A few members asked for a clutch repalcement How-To, so I'd better write-up this up while it's still reasonably fresh. I won't cover the basics (like first drain your oil!), but I will highlight a few of the tricks and lessons learned along the way. The good news is that this is a fairly straight-forward procedure--anyone that knows their way around a wrench shouldn't have any problems (if I can do it, you can do it!).
- First and foremost, if you don't have one already, get a copy of the service manual (or download from the first page of this thread).
- You will need to drain the oil and coolant, so be sure to have new fluids on hand (and I don't just mean Coors!).
- Next disconnect the rear brake pedal and remove the right foot peg (just unbolts, kinda unique) to gain access to all of the bolts on the right crankcase cover.
- Disconnect the clutch cable from the case and remove the oil line banjo bolt on the cover. NOTE-don't worry about aligning the oil bolt and oil line holes on the reinstall--it's not necessary.
- Remove the right crankcase cover bolts. The bolts are different lengths, so use a magnetic tray or some other means of keeping them in the proper order.
- Don't worry about the cover falling on your toes, 'cause it's gonna be cemented to the crankcase with 20 years of industrial strength super glue (i.e., the old gasket)! I used a thin scrap of wood as a "drift" to tap the cover loose from the other side of the bike. This is possible because there is a slight lip where the cranhkcase cover mates to the crankcase. If you try this, be sure that the oil line is safely out of the way (unless you really want to be a ValveCrusher!)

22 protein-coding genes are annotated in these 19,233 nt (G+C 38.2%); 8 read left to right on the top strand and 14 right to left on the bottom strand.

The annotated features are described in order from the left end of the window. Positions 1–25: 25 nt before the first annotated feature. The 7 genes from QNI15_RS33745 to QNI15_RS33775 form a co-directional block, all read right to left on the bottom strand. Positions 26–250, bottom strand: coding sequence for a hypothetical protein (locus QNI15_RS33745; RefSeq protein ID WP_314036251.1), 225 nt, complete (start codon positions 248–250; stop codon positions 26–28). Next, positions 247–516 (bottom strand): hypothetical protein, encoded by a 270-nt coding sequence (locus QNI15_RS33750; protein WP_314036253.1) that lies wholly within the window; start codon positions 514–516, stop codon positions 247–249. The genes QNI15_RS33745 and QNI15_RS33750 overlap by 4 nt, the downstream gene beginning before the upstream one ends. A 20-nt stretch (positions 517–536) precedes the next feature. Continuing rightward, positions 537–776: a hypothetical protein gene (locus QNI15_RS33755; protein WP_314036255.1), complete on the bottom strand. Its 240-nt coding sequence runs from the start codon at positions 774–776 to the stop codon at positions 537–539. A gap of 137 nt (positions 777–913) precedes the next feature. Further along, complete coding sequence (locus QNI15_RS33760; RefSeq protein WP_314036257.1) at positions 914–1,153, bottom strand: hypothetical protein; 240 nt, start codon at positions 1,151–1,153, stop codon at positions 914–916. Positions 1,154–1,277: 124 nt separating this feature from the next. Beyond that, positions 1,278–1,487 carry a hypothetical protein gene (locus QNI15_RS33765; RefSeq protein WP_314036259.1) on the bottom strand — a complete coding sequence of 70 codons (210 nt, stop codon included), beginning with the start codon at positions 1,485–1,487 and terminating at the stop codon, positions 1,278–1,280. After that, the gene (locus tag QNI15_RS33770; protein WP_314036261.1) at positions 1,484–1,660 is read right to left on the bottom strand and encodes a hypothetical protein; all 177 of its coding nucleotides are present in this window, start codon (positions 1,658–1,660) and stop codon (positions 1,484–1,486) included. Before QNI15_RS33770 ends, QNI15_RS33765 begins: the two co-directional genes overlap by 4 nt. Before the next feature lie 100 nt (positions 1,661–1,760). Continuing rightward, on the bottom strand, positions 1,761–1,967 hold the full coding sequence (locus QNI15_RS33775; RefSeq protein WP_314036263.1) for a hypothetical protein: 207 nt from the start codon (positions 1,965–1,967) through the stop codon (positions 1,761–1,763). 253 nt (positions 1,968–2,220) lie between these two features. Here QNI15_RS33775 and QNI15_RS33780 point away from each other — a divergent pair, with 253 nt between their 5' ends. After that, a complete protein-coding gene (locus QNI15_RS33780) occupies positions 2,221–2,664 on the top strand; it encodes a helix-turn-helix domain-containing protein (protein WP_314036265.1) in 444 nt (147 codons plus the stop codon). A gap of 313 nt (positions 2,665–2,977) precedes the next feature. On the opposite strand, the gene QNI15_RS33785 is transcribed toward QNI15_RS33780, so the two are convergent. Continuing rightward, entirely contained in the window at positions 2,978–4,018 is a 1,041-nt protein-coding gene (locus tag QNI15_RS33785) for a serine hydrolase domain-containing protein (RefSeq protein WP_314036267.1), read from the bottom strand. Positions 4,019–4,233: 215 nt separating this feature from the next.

- Behold the majesty of the clutch basket! Remove the four bolts securing the clutch lifter plate and remove along with the springs. You may need to hold the plate with channel locks/vice grips/spanner wrench (whatever) to keep the basket from spinning while you do so.
- Don't force the castle (/lock) nut!! Unstake it first by prying away the metal collar of the nut from the recess in the central spindle bolt. In order to remove the nut you'll either need to purchase the special Honda clutch center holder and lock nut tools or fabricate some of your own. See my homemade solutions below. Remember...you don't want to bust a nut!
- Now the inner and outer basket should slide apart allowing access to the old friction and steel plates. If you plan to replace the set, the EBC DR-51 clutch set includes the friction plate, steel plates, and heavy duty springs. Much cheaper than OEM, but this set is no longer made and getting harder to find. Bike Bandit had 'em.
- Probably the most important part of the operation is removing all traces of the old gasket from both the cover and the case prior to installing the new one. You may want to try commercial gasket remover. I just used the DULL side of a razor blade, my fingernail, and paint thinner. Stuff a rag into the case to prevent fossilzed gasket remnants from falling in. NOTE- This was by far the most time-consuming part of the job. You may want to have a Coors or 2 handy for this part!
- If you're replacing the plates be sure to soak the new friction plates in oil before installing. The 6 friction and 5 steel plates alternate (F-S-F-S-F-S-F-S-F-S-F)--just be sure to begin and end with friction.
- Slap it all back together (you'll need your special tools to hold the clutch basket while you tighten the clutch bolts and lock nut)
- Remove and clean the oils screen while you're in there!
- Install a new gasket (trust me, you ain't reusing the old one), bolt it up, add fluids (Oil, coolant, Coors) and you're ready to ride. Smooootthhh....
Hope this helps. IB...Outta Here.